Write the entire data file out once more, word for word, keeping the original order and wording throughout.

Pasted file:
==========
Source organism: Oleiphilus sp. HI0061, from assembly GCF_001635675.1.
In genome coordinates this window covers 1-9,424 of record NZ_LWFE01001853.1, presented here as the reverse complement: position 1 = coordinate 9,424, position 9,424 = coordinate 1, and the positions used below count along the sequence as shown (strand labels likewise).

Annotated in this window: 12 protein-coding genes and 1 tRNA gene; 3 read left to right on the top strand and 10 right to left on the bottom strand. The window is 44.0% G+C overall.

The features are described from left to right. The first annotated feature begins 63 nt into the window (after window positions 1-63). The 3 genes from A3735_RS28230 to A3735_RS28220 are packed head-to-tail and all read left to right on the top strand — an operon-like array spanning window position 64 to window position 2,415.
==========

Source organism: Oleiphilus sp. HI0061, from assembly GCF_001635675.1.
In genome coordinates this window covers 1-9,424 of record NZ_LWFE01001853.1, presented here as the reverse complement: position 1 = coordinate 9,424, position 9,424 = coordinate 1, and the positions used below count along the sequence as shown (strand labels likewise).

Annotated in this window: 12 protein-coding genes and 1 tRNA gene; 3 read left to right on the top strand and 10 right to left on the bottom strand. The window is 44.0% G+C overall.

The features are described from left to right. The first annotated feature begins 63 nt into the window (after window positions 1-63). The 3 genes from A3735_RS28230 to A3735_RS28220 are packed head-to-tail and all read left to right on the top strand — an operon-like array spanning window position 64 to window position 2,415.